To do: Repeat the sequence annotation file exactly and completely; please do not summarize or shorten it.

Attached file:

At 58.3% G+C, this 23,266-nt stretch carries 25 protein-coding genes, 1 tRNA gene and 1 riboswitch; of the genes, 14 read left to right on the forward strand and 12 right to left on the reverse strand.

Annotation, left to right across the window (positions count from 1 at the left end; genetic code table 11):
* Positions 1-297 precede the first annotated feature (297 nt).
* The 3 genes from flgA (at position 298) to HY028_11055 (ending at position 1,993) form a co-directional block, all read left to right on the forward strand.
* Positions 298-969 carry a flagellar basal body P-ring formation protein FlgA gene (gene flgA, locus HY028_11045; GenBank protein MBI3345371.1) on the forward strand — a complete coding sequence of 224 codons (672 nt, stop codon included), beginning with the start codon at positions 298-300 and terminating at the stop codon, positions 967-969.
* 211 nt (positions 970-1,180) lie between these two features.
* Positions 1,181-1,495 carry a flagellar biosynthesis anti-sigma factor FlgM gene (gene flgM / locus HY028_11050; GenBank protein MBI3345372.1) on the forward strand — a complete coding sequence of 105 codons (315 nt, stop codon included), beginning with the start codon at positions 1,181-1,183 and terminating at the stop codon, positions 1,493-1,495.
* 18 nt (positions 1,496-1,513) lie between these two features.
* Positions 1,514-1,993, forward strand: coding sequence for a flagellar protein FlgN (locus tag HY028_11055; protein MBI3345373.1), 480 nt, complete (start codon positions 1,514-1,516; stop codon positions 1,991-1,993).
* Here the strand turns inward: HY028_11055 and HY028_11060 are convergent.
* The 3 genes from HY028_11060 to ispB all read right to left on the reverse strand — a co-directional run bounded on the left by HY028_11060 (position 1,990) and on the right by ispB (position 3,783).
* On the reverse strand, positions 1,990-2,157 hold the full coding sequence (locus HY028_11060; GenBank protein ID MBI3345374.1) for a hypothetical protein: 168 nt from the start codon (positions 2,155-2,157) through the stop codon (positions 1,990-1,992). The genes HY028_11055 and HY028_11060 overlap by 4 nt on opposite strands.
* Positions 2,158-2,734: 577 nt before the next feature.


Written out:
At 58.3% G+C, this 23,266-nt stretch carries 25 protein-coding genes, 1 tRNA gene and 1 riboswitch; of the genes, 14 read left to right on the forward strand and 12 right to left on the reverse strand.

Annotation, left to right across the window (positions count from 1 at the left end; genetic code table 11):
* Positions 1-297 precede the first annotated feature (297 nt).
* The 3 genes from flgA (at position 298) to HY028_11055 (ending at position 1,993) form a co-directional block, all read left to right on the forward strand.
* Positions 298-969 carry a flagellar basal body P-ring formation protein FlgA gene (gene flgA, locus HY028_11045; GenBank protein MBI3345371.1) on the forward strand — a complete coding sequence of 224 codons (672 nt, stop codon included), beginning with the start codon at positions 298-300 and terminating at the stop codon, positions 967-969.
* 211 nt (positions 970-1,180) lie between these two features.
* Positions 1,181-1,495 carry a flagellar biosynthesis anti-sigma factor FlgM gene (gene flgM / locus HY028_11050; GenBank protein MBI3345372.1) on the forward strand — a complete coding sequence of 105 codons (315 nt, stop codon included), beginning with the start codon at positions 1,181-1,183 and terminating at the stop codon, positions 1,493-1,495.
* 18 nt (positions 1,496-1,513) lie between these two features.
* Positions 1,514-1,993, forward strand: coding sequence for a flagellar protein FlgN (locus tag HY028_11055; protein MBI3345373.1), 480 nt, complete (start codon positions 1,514-1,516; stop codon positions 1,991-1,993).
* Here the strand turns inward: HY028_11055 and HY028_11060 are convergent.
* The 3 genes from HY028_11060 to ispB all read right to left on the reverse strand — a co-directional run bounded on the left by HY028_11060 (position 1,990) and on the right by ispB (position 3,783).
* On the reverse strand, positions 1,990-2,157 hold the full coding sequence (locus HY028_11060; GenBank protein ID MBI3345374.1) for a hypothetical protein: 168 nt from the start codon (positions 2,155-2,157) through the stop codon (positions 1,990-1,992). The genes HY028_11055 and HY028_11060 overlap by 4 nt on opposite strands.
* Positions 2,158-2,734: 577 nt before the next feature.